In February, 1999, Wiser was sentenced to
Was the motivation revenge, an inability to say no, or something altogether different? Without cracking open her head and looking in, it's impossible to tell. Whichever way one calls the Wiser episode, it should be noted no lipsticked mirrors or teeny ceramic coffins played any part in the story.
The key difference between legend and real life goes to motivation. The real-life bad guys who don't give their partners a choice by informing them of the risks ahead of time are driven by denial (I'm not really sick; I'm not going to die), indifference (nobody looked out for me), or fear of loss of affection (she won't want me once she finds out about this), whereas the storybook ones are out to exact revenge for the wrong done them. It's the difference between a fiendish rifle-wielding madman cold-bloodedly picking off random freeway drivers, and a self-pitying fool carelessly weaving in and out of traffic, oblivious to the carnage he's causing around him — one is murdering with malice aforethought, and the other is indifferent to harm he might or might not be causing.
Speaking to the second variety, the 1992 the case of Roy Cornes captured worldwide attention. Dubbed the "AIDS Timebomb," he was accused of knowingly infecting at least four women (one of whom has since died, as has he). He maintained harming others was not his intent, his partners knew of his condition (a claim some of them disputed), and that in a couple of early cases he passed along the virus because he didn't yet understand what precautions to take, while in a later case, he and his fiancee were trying for a baby and she took the risks willingly.
We're tempted to dismiss his claims of how all this infecting came about, but then we're left scrambling for a reasonable explanation for his actions. Revenge on all women for one particular woman having given him the virus couldn't have been his motive, because he contracted HIV from blood tranfusions. (He was a hemophiliac). Depraved indifference, then?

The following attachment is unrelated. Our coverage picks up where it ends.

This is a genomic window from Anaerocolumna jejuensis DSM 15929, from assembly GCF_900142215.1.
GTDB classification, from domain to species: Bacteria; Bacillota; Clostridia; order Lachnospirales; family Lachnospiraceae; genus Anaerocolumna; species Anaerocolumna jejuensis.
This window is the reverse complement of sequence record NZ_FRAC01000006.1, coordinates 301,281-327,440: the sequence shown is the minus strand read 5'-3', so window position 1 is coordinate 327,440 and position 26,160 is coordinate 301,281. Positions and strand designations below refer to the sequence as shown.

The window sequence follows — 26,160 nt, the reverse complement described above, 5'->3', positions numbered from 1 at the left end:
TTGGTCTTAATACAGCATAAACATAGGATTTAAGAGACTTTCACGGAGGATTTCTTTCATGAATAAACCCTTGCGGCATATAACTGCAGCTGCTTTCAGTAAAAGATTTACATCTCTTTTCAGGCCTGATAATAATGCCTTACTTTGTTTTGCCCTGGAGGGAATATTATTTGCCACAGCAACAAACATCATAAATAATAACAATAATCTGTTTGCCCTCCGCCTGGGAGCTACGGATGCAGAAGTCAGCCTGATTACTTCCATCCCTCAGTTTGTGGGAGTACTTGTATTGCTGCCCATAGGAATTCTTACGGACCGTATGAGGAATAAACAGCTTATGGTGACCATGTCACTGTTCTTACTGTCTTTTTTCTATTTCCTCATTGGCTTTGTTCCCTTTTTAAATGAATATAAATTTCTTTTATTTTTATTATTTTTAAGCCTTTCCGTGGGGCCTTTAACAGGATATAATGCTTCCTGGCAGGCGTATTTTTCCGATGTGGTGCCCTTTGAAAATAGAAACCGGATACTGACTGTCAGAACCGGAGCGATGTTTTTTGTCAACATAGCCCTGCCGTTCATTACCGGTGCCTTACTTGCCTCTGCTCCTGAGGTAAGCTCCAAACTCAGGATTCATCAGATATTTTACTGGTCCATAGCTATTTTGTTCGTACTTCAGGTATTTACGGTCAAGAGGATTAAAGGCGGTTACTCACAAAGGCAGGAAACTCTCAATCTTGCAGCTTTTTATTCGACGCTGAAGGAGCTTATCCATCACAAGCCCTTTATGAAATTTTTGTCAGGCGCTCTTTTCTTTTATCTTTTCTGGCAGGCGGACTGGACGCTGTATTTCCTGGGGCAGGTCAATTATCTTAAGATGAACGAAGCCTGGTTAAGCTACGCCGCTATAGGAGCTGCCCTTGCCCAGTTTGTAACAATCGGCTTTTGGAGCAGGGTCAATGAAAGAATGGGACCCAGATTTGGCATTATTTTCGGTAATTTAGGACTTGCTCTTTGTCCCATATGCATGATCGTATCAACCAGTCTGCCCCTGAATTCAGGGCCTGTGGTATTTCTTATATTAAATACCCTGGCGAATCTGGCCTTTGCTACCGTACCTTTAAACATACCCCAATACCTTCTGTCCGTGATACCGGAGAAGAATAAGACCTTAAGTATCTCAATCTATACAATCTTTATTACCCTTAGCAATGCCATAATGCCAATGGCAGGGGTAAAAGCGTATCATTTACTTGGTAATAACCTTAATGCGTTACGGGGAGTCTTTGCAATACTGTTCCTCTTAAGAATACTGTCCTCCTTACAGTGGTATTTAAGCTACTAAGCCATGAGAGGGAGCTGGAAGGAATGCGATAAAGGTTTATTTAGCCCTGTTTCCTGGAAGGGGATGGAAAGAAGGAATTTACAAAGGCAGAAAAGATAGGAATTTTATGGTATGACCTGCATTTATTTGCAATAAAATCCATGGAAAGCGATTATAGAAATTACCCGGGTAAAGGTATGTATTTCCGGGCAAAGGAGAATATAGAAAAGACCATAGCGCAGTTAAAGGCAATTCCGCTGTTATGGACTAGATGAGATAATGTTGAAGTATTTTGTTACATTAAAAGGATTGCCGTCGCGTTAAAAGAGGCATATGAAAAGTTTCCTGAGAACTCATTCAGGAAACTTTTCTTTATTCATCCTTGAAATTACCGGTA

Hardest of all to classify are the motivations of Gaetan Dugas, AIDS "Patient Zero." In 1980 this charming and handsome Canadian airline attendant was diagnosed with Kaposi's sarcoma (a type of skin cancer). Until his death in 1984, he continued to engage in episodes of unprotected sex with a variety of partners. These were the early days of AIDS (which incidentally didn't get its name until 1982), and what was going on, let alone how it was being transmitted, wasn't at all clear. Back then there was no strong central authority braying out messages that unprotected sex could kill or even that AIDS was communicated through sexual contact. In the absence of that, those with a mind to could well ignore what was slowly surfacing in the press or dismiss it as so much hooey.
Dugas appeared to move between denial that whatever he had could be transmitted sexually ("Of course I'm going to have sex. Nobody's proven to me that you can spread cancer"), depraved indifference to his partners' wellbeing ("It's their duty to protect themselves. They know what's going on out there. They've heard about this disease"), and a desire to take others with him ("I've got gay cancer. I'm going to die and so are you"). Possibly his rationale came down to something much simpler — he loved sex, if not his partners. Living under a death sentence, perhaps he was determined to enjoy his last moments on earth, and consequences be damned.